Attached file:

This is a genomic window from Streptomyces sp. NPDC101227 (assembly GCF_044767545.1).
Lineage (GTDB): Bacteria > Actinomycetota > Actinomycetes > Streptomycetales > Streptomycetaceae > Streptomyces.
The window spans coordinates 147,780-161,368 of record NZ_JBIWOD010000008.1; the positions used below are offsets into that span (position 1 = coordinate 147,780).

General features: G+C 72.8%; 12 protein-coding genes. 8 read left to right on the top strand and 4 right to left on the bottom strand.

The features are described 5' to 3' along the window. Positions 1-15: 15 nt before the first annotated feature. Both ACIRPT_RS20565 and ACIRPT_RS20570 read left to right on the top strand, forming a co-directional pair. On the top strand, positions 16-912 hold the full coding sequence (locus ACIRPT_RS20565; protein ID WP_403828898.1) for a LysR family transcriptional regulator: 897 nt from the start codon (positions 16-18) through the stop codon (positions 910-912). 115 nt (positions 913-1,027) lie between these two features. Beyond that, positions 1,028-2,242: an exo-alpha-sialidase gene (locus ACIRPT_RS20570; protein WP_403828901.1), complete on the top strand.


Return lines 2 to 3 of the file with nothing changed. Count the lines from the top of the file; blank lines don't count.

Lineage (GTDB): Bacteria > Actinomycetota > Actinomycetes > Streptomycetales > Streptomycetaceae > Streptomyces.
The window spans coordinates 147,780-161,368 of record NZ_JBIWOD010000008.1; the positions used below are offsets into that span (position 1 = coordinate 147,780).